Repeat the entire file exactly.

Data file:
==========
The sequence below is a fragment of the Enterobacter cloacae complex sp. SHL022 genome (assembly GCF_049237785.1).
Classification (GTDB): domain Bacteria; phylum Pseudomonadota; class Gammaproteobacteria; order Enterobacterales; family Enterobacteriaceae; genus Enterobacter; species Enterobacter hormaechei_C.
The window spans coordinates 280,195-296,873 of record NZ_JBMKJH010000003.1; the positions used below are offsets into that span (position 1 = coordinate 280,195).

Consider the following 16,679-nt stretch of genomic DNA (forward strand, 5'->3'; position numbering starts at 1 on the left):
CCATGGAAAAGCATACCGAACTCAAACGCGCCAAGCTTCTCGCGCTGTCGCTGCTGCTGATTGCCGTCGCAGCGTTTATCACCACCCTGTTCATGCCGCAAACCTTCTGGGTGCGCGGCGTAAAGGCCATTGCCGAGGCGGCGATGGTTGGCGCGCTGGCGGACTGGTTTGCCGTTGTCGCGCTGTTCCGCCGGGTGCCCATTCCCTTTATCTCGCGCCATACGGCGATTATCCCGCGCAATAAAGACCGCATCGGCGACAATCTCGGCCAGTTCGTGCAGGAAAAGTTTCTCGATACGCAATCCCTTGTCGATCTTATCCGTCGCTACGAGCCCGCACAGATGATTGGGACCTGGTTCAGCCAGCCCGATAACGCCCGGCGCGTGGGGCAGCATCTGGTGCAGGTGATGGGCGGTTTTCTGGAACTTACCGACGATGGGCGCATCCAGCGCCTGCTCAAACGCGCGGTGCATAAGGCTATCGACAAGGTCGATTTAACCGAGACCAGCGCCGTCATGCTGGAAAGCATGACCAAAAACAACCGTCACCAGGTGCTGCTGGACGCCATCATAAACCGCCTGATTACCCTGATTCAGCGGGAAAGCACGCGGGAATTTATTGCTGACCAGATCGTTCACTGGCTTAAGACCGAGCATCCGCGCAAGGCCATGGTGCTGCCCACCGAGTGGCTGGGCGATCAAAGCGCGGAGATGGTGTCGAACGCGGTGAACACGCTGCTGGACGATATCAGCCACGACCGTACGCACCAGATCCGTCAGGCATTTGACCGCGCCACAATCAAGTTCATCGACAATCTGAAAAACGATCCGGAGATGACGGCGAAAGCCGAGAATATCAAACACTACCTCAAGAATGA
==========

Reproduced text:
The sequence below is a fragment of the Enterobacter cloacae complex sp. SHL022 genome (assembly GCF_049237785.1).
Classification (GTDB): domain Bacteria; phylum Pseudomonadota; class Gammaproteobacteria; order Enterobacterales; family Enterobacteriaceae; genus Enterobacter; species Enterobacter hormaechei_C.
The window spans coordinates 280,195-296,873 of record NZ_JBMKJH010000003.1; the positions used below are offsets into that span (position 1 = coordinate 280,195).

Consider the following 16,679-nt stretch of genomic DNA (forward strand, 5'->3'; position numbering starts at 1 on the left):
CCATGGAAAAGCATACCGAACTCAAACGCGCCAAGCTTCTCGCGCTGTCGCTGCTGCTGATTGCCGTCGCAGCGTTTATCACCACCCTGTTCATGCCGCAAACCTTCTGGGTGCGCGGCGTAAAGGCCATTGCCGAGGCGGCGATGGTTGGCGCGCTGGCGGACTGGTTTGCCGTTGTCGCGCTGTTCCGCCGGGTGCCCATTCCCTTTATCTCGCGCCATACGGCGATTATCCCGCGCAATAAAGACCGCATCGGCGACAATCTCGGCCAGTTCGTGCAGGAAAAGTTTCTCGATACGCAATCCCTTGTCGATCTTATCCGTCGCTACGAGCCCGCACAGATGATTGGGACCTGGTTCAGCCAGCCCGATAACGCCCGGCGCGTGGGGCAGCATCTGGTGCAGGTGATGGGCGGTTTTCTGGAACTTACCGACGATGGGCGCATCCAGCGCCTGCTCAAACGCGCGGTGCATAAGGCTATCGACAAGGTCGATTTAACCGAGACCAGCGCCGTCATGCTGGAAAGCATGACCAAAAACAACCGTCACCAGGTGCTGCTGGACGCCATCATAAACCGCCTGATTACCCTGATTCAGCGGGAAAGCACGCGGGAATTTATTGCTGACCAGATCGTTCACTGGCTTAAGACCGAGCATCCGCGCAAGGCCATGGTGCTGCCCACCGAGTGGCTGGGCGATCAAAGCGCGGAGATGGTGTCGAACGCGGTGAACACGCTGCTGGACGATATCAGCCACGACCGTACGCACCAGATCCGTCAGGCATTTGACCGCGCCACAATCAAGTTCATCGACAATCTGAAAAACGATCCGGAGATGACGGCGAAAGCCGAGAATATCAAACACTACCTCAAGAATGA